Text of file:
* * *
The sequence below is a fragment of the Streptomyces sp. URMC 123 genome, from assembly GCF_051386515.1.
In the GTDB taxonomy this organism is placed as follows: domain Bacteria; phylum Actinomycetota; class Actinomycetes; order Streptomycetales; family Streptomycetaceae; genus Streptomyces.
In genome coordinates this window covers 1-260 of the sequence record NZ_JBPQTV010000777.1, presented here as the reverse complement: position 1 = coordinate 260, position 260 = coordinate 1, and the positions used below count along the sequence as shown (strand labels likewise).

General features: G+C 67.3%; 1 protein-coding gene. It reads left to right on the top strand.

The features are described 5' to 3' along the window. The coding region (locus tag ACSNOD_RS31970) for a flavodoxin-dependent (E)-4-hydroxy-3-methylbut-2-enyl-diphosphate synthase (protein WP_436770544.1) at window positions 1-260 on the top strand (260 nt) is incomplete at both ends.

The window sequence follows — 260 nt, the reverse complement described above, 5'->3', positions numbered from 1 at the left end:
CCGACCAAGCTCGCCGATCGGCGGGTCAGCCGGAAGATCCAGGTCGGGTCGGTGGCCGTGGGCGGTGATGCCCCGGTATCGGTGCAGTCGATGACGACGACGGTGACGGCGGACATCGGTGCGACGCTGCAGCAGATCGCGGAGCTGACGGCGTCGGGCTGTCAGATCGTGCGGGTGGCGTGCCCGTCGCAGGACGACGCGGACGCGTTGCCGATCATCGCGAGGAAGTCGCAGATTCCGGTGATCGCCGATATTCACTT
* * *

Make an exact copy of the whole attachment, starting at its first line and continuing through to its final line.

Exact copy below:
The sequence below is a fragment of the Streptomyces sp. URMC 123 genome, from assembly GCF_051386515.1.
In the GTDB taxonomy this organism is placed as follows: domain Bacteria; phylum Actinomycetota; class Actinomycetes; order Streptomycetales; family Streptomycetaceae; genus Streptomyces.
In genome coordinates this window covers 1-260 of the sequence record NZ_JBPQTV010000777.1, presented here as the reverse complement: position 1 = coordinate 260, position 260 = coordinate 1, and the positions used below count along the sequence as shown (strand labels likewise).

General features: G+C 67.3%; 1 protein-coding gene. It reads left to right on the top strand.

The features are described 5' to 3' along the window. The coding region (locus tag ACSNOD_RS31970) for a flavodoxin-dependent (E)-4-hydroxy-3-methylbut-2-enyl-diphosphate synthase (protein WP_436770544.1) at window positions 1-260 on the top strand (260 nt) is incomplete at both ends.

The window sequence follows — 260 nt, the reverse complement described above, 5'->3', positions numbered from 1 at the left end:
CCGACCAAGCTCGCCGATCGGCGGGTCAGCCGGAAGATCCAGGTCGGGTCGGTGGCCGTGGGCGGTGATGCCCCGGTATCGGTGCAGTCGATGACGACGACGGTGACGGCGGACATCGGTGCGACGCTGCAGCAGATCGCGGAGCTGACGGCGTCGGGCTGTCAGATCGTGCGGGTGGCGTGCCCGTCGCAGGACGACGCGGACGCGTTGCCGATCATCGCGAGGAAGTCGCAGATTCCGGTGATCGCCGATATTCACTT